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. Last Updated: 07/27/2016

Yeltsin's Main Rival: Voter Apathy

If President Boris Yeltsin's call for parliamentary elections this fall leads to simultaneous elections for the presidency, the Russian leader's greatest opponent could be voter apathy, an opinion poll released Thursday revealed.


The survey conducted by the Public Opinion Foundation asked 1, 100 Russians for whom they would vote if elections were held now. While Yeltsin emerged as the leading political figure, no politician could claim even 20 percent support among the Russian public.


Though 26 percent of Russians approved of Yeltsin's current rule, only 19 percent said they would vote for him in a new election, the results showed.


Yeltsin's rebel vice president, Alexander Rutskoi, has the approval of 24 percent, but only 12 percent said they would vote to elect him president.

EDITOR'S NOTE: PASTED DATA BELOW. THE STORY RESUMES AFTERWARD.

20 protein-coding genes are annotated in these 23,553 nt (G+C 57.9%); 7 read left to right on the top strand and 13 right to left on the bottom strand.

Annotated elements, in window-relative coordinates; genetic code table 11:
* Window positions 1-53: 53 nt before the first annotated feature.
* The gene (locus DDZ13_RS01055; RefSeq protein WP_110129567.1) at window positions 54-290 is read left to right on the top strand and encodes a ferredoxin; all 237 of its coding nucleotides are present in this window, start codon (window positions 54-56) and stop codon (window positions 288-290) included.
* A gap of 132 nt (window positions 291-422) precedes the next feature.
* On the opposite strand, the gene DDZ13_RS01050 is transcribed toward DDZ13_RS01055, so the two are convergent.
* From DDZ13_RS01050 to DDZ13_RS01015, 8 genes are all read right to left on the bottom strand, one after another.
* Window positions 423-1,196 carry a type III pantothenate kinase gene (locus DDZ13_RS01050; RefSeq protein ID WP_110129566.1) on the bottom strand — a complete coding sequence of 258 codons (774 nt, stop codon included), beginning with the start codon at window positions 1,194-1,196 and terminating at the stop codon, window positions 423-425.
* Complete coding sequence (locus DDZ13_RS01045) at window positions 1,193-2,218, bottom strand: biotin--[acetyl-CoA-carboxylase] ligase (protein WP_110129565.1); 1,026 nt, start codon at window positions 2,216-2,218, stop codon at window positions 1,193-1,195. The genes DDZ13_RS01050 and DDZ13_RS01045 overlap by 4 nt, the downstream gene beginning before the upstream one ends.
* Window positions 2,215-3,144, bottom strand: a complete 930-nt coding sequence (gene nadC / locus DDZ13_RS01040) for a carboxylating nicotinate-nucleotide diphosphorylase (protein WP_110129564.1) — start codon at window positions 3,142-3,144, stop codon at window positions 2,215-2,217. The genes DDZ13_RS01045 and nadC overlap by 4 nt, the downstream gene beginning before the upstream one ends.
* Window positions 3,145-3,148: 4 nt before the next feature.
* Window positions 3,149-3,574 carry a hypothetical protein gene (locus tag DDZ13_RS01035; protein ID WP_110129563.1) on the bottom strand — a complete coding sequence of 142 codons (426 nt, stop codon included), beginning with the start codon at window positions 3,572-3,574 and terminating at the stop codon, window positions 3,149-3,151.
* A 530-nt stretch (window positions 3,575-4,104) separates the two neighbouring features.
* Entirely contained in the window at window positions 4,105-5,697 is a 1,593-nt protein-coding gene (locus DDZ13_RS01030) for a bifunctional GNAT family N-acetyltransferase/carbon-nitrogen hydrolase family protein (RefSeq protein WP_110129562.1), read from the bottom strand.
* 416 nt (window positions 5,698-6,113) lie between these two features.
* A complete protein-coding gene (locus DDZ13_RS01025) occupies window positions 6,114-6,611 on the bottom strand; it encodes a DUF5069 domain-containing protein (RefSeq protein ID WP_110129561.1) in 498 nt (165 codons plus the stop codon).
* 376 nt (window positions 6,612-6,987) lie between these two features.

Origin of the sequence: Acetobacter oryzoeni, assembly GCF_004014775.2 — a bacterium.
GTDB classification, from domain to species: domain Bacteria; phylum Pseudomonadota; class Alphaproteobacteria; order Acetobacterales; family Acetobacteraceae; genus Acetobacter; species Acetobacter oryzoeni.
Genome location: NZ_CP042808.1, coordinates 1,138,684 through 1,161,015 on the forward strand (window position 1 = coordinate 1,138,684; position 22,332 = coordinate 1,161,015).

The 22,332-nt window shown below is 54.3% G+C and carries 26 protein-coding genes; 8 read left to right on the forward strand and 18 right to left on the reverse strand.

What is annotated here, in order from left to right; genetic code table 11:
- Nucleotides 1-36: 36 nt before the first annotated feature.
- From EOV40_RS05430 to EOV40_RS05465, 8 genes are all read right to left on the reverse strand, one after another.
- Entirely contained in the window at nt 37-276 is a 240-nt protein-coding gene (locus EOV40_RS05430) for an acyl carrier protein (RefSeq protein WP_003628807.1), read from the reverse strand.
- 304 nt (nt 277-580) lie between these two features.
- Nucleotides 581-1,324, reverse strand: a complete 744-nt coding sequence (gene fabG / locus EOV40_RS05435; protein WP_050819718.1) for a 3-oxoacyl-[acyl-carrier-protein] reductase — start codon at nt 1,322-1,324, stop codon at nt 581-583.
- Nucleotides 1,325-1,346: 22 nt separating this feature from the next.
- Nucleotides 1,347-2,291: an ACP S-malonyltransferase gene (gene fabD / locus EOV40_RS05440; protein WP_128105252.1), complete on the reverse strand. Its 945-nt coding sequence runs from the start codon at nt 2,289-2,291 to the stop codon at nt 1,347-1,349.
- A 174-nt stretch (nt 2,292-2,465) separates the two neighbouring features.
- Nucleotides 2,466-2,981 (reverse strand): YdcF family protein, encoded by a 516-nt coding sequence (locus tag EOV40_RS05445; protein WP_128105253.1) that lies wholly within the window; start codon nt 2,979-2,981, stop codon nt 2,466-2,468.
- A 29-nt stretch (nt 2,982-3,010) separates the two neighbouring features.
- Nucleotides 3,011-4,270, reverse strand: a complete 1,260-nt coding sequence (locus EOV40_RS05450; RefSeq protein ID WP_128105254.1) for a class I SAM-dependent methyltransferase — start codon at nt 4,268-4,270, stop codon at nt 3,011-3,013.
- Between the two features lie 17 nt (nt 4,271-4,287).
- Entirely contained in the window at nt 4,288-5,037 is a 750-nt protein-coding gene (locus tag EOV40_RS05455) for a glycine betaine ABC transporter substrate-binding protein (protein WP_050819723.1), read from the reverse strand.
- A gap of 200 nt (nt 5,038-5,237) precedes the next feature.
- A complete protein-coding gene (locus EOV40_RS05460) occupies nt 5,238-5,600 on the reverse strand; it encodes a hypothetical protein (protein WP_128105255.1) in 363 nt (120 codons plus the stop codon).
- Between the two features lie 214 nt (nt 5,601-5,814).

In third place was reformist economist Grigory Yavlinsky, with 7 percent support. Tied for fourth place with 3 percent were former acting Prime Minister Yegor Gaidar and Anatoly Sobchak, the mayor of St. Petersburg and a top Yeltsin legal advisor.


No presidential elections are due until June 1996. But many politicians - including Yeltsin and Rutskoi - have already announced their candidacies.


The public, however, appeared to be unprepared for an early vote - 23 percent said they would not take part in elections, and 18 percent were undecided on how they would vote.


The poll indicated that while Rutskoi had fewer supporters than Yeltsin, they were more dedicated than the president's. Sixty percent of poll participants who said they would vote for Rutskoi said they would do so because they believe he is the right man for the job, while 30 percent would give the vice president their vote because they believe no better candidates are available.


By contrast, 40 percent of those who would vote for Yeltsin think he is right for the job; 40 percent simply consider him the best of a bad lot.